Illustration by Macrovectar from iStock
Diabetes Awareness Week takes place between 8 and 14 June. It’s a nationwide charity week where, in more normal times, there’s a huge array of community events, fun runs and sponsored walks to take part in. However, things will be different this year due to Coronavirus.
Diabetes Awareness Week is an annual event organised by, Diabetes UK, to increase awareness of this lifelong condition. The aim is to bring together diabetic charities and other associations, to provide information, help and support to both diabetics and their families.
Most of the donations go to organisations carrying out the latest research on the disease, as there’s still a lot to learn.
Many celebrities such as Tom Hanks, Christopher Biggins and Chaka Khan suffer from the disease themselves, and often give their time, energy and money to help the annual “Awareness Week”.
What is diabetes?
Diabetes is a chronic disease where the pancreas can no longer make insulin, or when the body can’t make good use of the insulin it does make. Long term diabetics can also suffer chronic issues with eyes, feet, heart and other organs.
There are some mobility aids available specifically for diabetics. One item worth considering for yourself, or a diabetic friend, is a pair of diabetic socks. They contain far less elastic than usual socks and do not grip the feet, or ankles, as solidly as normal socks do, thereby releasing some pressure from the foot and ankle area.
There are two main types of diabetes – type 1 and type 2.
Type 1 diabetes
You can develop type 1 diabetes at any age. With type 1, your pancreas produces little, or no insulin, causing blood glucose levels to rise – it’s called hyperglycaemia.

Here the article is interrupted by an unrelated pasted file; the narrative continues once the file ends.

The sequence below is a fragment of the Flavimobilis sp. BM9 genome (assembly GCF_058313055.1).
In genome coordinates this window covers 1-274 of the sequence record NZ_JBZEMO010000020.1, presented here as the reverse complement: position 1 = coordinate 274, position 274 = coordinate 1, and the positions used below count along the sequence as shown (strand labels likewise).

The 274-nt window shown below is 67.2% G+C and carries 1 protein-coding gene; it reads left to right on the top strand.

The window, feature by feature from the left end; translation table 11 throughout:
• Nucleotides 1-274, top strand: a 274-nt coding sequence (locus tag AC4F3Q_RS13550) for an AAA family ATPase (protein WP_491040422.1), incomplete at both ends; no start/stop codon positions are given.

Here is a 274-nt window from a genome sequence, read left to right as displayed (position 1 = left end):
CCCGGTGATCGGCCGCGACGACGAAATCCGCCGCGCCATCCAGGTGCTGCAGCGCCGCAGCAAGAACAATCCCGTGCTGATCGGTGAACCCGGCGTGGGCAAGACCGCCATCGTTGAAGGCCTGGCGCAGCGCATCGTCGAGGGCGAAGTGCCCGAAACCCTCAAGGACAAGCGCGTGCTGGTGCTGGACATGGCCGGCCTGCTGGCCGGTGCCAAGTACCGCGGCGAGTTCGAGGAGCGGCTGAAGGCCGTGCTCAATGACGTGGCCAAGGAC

You will require daily insulin injections to keep the blood glucose levels within a healthy range. However, it doesn’t mean that you can’t lead a normal, healthy life, as long as you keep on top of your blood sugar levels. Actors like James Earl Jones, sportsmen and women such as Steve Redgrave and Billie Jean King, and even our recent Prime Minister, Theresa May, are all diabetics.
Monitoring the blood glucose level is a key part of keeping well if you’re a type 1 diabetic. A low blood sugar wristwatch alarm allows you to monitor your sugar levels, keeping it under control.
Type 2 diabetes
Far more people suffer from type 2 diabetes than type 1. It differs from type 1 in that some insulin is produced, but your body can’t use it properly. You don’t need injections at first, but you do need to monitor your condition constantly, making the appropriate changes to your diet and daily exercise. Over time, you might need to take prescription medication, of course this would be discussed and advised by your doctor, or NHS diabetic specialists.
For further information about diabetes, during this Diabetes Awareness Week, why not watch this video.